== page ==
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COST OF LIVING/Central Bank has no plans to cut interest rates: bank governor

07/10/2024 09:34 PM
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Central Bank Governor Yang Chin-long (left). CNA photo July 10, 2024
Central Bank Governor Yang Chin-long (left). CNA photo July 10, 2024

Taipei, July 10 (CNA) Taiwan's central bank governor said Wednesday the bank has no plans to lower interest rates and noted that interest rate policy should not be solely contingent on the real estate market.

The head of Taiwan's central bank, Yang Chin-long (楊金龍), made the comments when answering lawmakers' questions during a legislative committee meeting.

As many central banks around the globe have gradually shifted their monetary policy from tightening to loosening, the world has been closely watching whether the U.S. Federal Reserve will cut interest rates.

However, Taiwan's central bank decided to go its own way, raising interest rates 12.5 basis points in March. In June, it kept its benchmark interest rates unchanged but also decided to raise the required Taiwan dollar deposit reserve ratio, which is the proportion of deposits regulators require banks to hold in reserve and not loan, by 25 basis points, thereby maintaining a tightening monetary policy.

June 13: Central bank leaves interest rates unchanged, raises RRR

On Wednesday, when asked by lawmakers whether the central bank has a timeline on interest rate cuts, Yang said the bank at present has no plans to cut interest rates.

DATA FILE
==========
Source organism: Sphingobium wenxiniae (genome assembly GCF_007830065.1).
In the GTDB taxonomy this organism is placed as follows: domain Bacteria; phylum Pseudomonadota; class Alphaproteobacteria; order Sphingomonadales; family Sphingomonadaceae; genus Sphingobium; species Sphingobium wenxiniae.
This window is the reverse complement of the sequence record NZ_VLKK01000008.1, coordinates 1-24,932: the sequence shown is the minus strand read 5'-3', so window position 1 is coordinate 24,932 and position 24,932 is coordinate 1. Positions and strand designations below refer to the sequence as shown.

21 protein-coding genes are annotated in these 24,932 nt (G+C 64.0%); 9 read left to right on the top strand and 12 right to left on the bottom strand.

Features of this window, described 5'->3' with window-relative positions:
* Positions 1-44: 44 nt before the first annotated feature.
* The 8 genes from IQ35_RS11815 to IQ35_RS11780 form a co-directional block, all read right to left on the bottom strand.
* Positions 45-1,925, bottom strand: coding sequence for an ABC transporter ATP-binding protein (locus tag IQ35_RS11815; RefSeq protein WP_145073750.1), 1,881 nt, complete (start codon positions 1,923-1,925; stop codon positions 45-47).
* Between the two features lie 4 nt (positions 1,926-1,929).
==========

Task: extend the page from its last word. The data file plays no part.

Yang added, however, that if central banks around the world all move to cut interest rates, the spillover effects could impact Taiwan and then the central bank would need to evaluate domestic and external situations when making monetary policy decisions.

During the meeting, a lawmaker indicated home loan buyers are highly concerned about the central bank's interest rate decisions given that rising interest rates could put strain on mortgage borrowers.

In response, Yang said that the central bank makes its interest rate policy not only by taking into consideration the real estate market but also the effects on individuals and businesses.

June 19: Central bank to adopt flexible approach to 2% inflation target

As for concerns whether government-proposed salary increases for military personnel, civil servants, and public school teachers next year could lead to inflation, Yang said that compared with minimum wage increases, which will see some businesses raise prices to offset the wage hikes, raising salaries for military personnel, civil servants, and public school teachers will have only a small impact on consumer prices.

On the premise that the economy is growing steadily and the government's finances and taxes are sufficient, the government should adjust wages reasonably for military personnel, civil servants, and public school teachers to help them cope with soaring prices, Yang added.

Digital currency

In addition, Yang told the Legislature's Finance Committee that the central bank is working on developing a central bank digital currency (CBDC) and plans to work with the Ministry of Digital Affairs (MODA) to pilot a digital coupon system in relation to CBDC.

The MODA will assemble relevant government departments for the trial operation of the digital voucher system at the earliest by the end of this year, he added.

A CBDC is a form of digital currency issued by a country's central bank. It is similar to cryptocurrencies, except that its value is fixed by the central bank.

(By Pan Tzu-yu and Evelyn Kao)

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